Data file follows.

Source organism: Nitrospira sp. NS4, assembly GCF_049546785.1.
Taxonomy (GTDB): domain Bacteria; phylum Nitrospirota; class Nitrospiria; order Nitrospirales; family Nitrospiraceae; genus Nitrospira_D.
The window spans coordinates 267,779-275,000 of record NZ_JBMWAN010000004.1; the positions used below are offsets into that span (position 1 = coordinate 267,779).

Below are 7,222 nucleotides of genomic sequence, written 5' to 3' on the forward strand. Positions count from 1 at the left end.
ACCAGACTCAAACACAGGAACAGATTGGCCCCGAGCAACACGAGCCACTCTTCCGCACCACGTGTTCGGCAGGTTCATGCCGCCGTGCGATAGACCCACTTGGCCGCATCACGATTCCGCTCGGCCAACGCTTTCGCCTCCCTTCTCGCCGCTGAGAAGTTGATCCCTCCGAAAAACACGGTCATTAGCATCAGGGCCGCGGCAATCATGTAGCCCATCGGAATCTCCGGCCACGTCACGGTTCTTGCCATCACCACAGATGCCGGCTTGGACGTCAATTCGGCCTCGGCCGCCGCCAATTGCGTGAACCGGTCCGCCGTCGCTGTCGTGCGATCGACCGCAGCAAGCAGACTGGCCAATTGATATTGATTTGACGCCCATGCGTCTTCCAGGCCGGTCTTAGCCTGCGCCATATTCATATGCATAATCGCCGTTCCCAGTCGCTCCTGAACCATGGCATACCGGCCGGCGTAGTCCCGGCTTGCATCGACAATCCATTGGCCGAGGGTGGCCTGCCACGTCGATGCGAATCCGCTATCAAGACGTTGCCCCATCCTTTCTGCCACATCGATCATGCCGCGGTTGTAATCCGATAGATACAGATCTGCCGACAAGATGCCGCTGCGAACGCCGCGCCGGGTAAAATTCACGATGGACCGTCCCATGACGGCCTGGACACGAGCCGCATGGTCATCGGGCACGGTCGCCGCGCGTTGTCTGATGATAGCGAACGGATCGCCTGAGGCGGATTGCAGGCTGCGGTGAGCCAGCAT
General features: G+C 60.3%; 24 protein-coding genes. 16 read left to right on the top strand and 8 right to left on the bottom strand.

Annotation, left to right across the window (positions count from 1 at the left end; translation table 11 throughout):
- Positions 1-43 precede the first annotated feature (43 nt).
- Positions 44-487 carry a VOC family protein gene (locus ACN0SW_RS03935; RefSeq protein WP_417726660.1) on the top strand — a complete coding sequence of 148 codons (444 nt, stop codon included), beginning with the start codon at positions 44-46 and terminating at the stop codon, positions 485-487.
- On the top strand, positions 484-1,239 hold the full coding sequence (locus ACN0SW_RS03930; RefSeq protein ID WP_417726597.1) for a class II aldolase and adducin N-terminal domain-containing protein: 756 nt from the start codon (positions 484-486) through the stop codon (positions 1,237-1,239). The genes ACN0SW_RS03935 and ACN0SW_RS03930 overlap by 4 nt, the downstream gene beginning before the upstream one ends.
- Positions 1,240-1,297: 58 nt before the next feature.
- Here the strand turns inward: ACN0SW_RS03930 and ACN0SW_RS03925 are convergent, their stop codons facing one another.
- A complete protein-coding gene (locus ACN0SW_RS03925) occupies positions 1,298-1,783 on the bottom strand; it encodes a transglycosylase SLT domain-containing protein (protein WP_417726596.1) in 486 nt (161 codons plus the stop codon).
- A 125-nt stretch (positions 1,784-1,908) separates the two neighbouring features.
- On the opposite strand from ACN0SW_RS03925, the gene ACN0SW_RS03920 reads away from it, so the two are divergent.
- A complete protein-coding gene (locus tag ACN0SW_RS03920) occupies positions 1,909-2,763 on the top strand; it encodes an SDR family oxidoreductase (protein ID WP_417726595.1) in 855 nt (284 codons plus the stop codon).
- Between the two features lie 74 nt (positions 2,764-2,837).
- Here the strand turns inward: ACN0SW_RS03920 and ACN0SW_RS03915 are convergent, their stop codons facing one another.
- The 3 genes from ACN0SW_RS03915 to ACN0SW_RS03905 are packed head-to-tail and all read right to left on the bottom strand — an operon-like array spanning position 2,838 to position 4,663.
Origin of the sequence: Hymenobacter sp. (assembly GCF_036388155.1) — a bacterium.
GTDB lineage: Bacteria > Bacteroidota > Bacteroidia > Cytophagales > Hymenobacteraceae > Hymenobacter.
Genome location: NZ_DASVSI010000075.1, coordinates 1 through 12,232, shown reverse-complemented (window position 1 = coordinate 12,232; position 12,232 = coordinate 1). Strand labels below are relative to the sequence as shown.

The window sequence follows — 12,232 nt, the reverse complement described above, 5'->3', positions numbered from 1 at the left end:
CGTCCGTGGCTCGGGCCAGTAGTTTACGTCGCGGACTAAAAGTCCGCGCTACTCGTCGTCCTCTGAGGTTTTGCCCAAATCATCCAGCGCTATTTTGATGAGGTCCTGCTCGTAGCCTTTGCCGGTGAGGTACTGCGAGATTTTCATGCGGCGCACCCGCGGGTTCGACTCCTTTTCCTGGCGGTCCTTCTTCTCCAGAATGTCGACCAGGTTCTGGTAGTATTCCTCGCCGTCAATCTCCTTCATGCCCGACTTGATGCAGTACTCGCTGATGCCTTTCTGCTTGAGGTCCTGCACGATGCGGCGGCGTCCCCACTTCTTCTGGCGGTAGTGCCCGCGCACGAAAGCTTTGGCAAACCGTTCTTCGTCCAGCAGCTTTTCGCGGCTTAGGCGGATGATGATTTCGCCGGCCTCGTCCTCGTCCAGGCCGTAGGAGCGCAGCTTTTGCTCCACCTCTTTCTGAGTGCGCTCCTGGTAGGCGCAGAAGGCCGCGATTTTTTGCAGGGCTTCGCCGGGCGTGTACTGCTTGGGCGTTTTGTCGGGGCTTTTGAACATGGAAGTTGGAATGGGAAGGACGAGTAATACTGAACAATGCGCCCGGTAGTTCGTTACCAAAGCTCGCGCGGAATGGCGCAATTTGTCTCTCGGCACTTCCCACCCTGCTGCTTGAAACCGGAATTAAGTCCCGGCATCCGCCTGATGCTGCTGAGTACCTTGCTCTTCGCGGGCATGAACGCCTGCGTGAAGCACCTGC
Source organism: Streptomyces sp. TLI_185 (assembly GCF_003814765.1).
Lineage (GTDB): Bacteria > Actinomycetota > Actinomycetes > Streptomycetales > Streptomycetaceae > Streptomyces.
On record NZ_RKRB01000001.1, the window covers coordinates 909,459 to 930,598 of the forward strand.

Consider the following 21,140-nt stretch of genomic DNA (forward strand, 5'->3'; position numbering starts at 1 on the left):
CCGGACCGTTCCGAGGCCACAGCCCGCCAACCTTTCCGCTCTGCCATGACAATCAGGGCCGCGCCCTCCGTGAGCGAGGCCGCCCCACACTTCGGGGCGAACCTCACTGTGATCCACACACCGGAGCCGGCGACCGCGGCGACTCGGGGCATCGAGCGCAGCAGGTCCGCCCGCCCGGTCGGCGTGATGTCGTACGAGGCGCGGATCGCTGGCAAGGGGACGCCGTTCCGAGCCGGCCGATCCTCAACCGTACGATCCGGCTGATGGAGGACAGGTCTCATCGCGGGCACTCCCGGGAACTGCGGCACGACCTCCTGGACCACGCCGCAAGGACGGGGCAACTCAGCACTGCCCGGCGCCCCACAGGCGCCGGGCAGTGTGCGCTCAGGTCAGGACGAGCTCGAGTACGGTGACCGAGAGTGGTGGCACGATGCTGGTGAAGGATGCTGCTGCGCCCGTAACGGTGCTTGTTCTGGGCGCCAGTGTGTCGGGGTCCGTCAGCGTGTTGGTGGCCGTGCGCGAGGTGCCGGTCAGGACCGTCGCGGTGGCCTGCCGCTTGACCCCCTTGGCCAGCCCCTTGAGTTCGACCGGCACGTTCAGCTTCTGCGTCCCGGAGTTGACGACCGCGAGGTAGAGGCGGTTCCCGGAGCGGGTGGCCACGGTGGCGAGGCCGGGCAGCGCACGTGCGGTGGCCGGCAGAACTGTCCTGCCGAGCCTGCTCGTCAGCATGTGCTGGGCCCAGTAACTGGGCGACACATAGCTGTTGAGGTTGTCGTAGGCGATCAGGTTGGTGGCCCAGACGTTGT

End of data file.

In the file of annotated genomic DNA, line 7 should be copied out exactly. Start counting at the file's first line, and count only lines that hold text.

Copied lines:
Annotation, left to right across the window (positions count from 1 at the left end; translation table 11 throughout):